Extended precision library

05232019, 08:34 AM
(This post was last modified: 05232019 09:02 PM by G.E..)
Post: #1




Extended precision library
Hello,
In the 11th issue of the french journal "La Gazette des Pocketicaires", I published an extended precision package for the HP Prime (starts on page 22). Would you mind give me your opinion on this ? There are still some subtle issues on precision for logarithms. The journal is seeking contributions at the moment, they don't need to be in French. You're welcome if you want to drop a couple of pages or more ! Thank you G.E. 

05232019, 09:02 PM
Post: #2




RE: Extended precision library
Sorry here is a link...
http://silicium.org/site/index.php/telec...keticaires 

05242019, 04:52 AM
Post: #3




RE: Extended precision library
Nice, what language did you write them in, what precision and can it be used on other platforms (e.g. microcontrollers)?


05242019, 10:20 AM
Post: #4




RE: Extended precision library
Hello,
It is simple PPL code. Precision is chosen by the user but more than a hundred digits will be slow. Transcendental functions have a precision problem (half the digits only will be correct usually), I hope to fix it, don't hesitate to post suggestions. Ideas welcome ! G.E. 

05242019, 12:59 PM
Post: #5




RE: Extended precision library
Thanks for sharing info on this newsletter. In addition to your interesting looking article, there are additional articles on the 16C, 75C, Sharp PC1211, and others. While translation tools will help somewhat, I really wish I could read French.
Bob Prosperi 

05242019, 01:46 PM
(This post was last modified: 05242019 01:48 PM by StephenG1CMZ.)
Post: #6




RE: Extended precision library
Precision
Dan, as I understand it the digits are stored in a list, with 6 digits per item in the list. The HP Prime PPL allows up to 10 000 items in a list. So that suggests an upper limit of 60 000 digits that can be stored in that format  less about a dozen digits because a couple of items in the list are used for exponent etc. Stephen Lewkowicz (G1CMZ) 

05252019, 12:43 AM
Post: #7




RE: Extended precision library
Hi, G.E.: (05232019 08:34 AM)G.E. Wrote: [...]I published an extended precision package for the HP Prime [...] Would you mind give me your opinion on this ? I've done a cursory read of the "basic arithmetic" part, up to the Square Root code, but not having a Prime I can't really comment on the actual running performance. That said, at first sight the division code seems to me somewhat inefficient, there are better ways to implement multiprecision division, IMHO, (see point 9 below) and as many additional functions fully depend on it (Square Root, transcendental functions, etc.) it's essential for its code to be highly efficient and in particular as fast as possible, lest it'll be the weakest link on the chain, the bottleneck so to say. Many years ago (16 June 2002) I posted my "Short & Sweet Math Challenge #4" to the old MoHP forum, which dealt with some multiprecision tasks and to ease the burden on the challengetakers I included there what I titled as "12 Guidelines for writing a multiprecision program/library/package for your HP calculator". Quoting from said challenge, with some expanded bits (keep in mind that this was written for the 10digit HP41C, scale it to use the extra digits the Prime allows instead): " There are many ways to do it, but you can follow these simple guidelines. They aren't optimal, but will get the job done easily:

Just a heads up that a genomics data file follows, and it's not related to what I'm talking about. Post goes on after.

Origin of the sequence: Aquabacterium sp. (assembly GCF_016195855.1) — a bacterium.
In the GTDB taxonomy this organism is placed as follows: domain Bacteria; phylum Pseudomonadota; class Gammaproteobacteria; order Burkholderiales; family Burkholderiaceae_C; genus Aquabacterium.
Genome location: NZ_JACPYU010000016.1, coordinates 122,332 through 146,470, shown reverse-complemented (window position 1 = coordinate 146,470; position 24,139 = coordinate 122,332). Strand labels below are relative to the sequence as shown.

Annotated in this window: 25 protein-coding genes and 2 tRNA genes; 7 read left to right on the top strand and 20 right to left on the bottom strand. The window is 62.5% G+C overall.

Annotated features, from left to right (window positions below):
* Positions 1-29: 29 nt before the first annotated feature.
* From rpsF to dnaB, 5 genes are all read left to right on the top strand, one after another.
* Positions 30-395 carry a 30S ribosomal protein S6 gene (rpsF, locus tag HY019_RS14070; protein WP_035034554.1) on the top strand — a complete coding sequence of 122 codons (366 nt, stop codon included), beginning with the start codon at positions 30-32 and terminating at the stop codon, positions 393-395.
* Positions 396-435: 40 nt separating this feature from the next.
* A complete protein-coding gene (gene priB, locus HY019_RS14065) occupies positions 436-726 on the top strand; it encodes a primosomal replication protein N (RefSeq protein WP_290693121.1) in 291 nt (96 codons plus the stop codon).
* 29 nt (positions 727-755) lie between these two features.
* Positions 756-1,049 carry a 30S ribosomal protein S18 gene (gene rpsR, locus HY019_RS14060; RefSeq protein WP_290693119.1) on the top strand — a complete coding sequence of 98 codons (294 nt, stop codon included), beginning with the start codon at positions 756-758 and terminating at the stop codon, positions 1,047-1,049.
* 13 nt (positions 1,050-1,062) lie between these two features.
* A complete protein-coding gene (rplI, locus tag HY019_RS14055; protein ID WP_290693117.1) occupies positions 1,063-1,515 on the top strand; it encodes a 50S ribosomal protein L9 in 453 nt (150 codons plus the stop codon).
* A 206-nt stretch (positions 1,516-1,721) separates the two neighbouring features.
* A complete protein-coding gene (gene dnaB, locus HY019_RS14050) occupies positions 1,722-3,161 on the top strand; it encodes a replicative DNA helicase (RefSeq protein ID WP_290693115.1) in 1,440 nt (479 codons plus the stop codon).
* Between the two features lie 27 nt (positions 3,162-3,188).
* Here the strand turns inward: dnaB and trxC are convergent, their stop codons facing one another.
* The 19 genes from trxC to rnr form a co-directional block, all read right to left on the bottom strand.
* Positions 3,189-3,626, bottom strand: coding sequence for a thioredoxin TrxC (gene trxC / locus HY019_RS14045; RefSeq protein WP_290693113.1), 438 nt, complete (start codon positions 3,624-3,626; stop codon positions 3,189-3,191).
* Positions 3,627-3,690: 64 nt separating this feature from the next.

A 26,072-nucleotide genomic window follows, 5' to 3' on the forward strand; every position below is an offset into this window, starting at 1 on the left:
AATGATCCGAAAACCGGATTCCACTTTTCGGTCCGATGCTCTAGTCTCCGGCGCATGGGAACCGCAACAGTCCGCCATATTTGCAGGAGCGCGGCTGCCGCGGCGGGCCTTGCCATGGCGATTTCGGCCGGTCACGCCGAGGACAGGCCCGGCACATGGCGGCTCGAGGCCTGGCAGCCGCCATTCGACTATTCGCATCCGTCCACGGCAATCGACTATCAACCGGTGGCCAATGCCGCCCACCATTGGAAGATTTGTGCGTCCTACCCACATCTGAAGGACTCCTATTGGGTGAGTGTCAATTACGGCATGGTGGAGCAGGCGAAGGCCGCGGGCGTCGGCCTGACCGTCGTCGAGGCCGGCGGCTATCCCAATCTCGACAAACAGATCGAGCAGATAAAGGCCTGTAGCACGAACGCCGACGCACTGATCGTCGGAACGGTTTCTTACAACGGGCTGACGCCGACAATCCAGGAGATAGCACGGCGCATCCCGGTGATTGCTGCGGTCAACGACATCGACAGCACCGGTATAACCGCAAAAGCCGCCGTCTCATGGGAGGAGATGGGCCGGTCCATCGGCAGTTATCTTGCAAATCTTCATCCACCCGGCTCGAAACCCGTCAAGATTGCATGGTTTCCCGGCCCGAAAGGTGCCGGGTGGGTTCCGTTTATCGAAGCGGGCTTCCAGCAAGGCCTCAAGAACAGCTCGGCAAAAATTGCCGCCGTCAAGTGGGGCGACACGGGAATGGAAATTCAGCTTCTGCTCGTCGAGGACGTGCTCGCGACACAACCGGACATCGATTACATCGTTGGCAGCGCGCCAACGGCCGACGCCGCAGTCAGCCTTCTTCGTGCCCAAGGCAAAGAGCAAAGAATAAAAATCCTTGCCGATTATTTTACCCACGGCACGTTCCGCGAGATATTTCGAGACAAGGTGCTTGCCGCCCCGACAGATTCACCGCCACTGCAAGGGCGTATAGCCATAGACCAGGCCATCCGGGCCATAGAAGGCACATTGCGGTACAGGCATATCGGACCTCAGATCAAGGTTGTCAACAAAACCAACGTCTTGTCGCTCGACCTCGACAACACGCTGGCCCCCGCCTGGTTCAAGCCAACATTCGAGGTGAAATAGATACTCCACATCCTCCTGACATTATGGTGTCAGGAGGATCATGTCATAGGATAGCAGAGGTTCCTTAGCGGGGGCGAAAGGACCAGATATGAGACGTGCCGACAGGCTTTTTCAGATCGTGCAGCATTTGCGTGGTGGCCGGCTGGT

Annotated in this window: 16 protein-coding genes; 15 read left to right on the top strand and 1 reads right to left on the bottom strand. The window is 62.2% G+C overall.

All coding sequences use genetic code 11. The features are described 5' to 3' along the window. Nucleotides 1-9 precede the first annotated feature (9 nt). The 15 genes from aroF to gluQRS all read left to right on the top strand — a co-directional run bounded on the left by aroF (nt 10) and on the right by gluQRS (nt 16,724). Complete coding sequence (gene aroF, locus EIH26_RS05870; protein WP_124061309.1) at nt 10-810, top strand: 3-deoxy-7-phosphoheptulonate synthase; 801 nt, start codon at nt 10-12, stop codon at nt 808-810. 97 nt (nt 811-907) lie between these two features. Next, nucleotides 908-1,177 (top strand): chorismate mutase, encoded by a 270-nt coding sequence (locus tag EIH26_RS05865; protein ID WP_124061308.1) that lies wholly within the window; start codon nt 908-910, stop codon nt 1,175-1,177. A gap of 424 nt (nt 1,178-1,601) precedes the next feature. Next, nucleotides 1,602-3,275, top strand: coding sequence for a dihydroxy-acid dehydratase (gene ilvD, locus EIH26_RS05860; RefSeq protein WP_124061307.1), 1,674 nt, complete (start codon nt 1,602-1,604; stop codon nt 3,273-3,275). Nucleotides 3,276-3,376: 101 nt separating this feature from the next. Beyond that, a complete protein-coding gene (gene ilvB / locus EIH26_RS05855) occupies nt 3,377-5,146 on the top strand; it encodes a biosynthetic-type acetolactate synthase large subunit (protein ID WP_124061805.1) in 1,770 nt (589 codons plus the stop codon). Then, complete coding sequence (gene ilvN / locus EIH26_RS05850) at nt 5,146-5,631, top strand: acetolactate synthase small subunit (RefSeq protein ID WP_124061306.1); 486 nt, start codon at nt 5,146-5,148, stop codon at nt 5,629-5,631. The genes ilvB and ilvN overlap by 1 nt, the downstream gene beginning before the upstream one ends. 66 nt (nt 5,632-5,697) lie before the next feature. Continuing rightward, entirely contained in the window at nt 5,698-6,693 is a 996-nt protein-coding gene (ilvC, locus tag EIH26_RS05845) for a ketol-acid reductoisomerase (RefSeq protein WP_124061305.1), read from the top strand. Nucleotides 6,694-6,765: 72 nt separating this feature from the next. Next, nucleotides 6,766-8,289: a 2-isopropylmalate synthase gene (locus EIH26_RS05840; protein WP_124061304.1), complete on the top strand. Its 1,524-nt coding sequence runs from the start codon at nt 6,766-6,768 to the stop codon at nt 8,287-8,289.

Perhaps some of this could be of help to you or some other people reading this thread. Also, all the multiprecision operations and results found in S&SMC#4 might be useful to you for testing your routines. Have a nice weekend. V. 

05252019, 10:30 AM
Post: #8




RE: Extended precision library
Hello,
Thank you rprosperi for your kind words. Valentin, first of all I really appreciate all your work (SSMC, "Long Live...", lots...), always interesting and enlightening to read all your ideas. On your points I have followed these almost exact steps, and have these remarks : 1. Fixed format is nice but there is always a case when you "need" more digits. Also due to precision loss on higher functions, it is simpler to raise the number of digits rather than fix the damn algorithm. 9. Yes, absolutely right, the division algorithm is an horrible kludge ! I tried to find an efficient way, and will try the Newton method you show. 11. The precision of the constant PI must be adjustable, the right way I think is as 4*atan(1). 12. I don't like series very much for calculations, they tend to be slow and imprecise, being a CORDIC fan :) Can't seem to find the SSMC#4 at the moment, will see. I posted the programs in the Prime Library for interested people to try. Regards, G.E.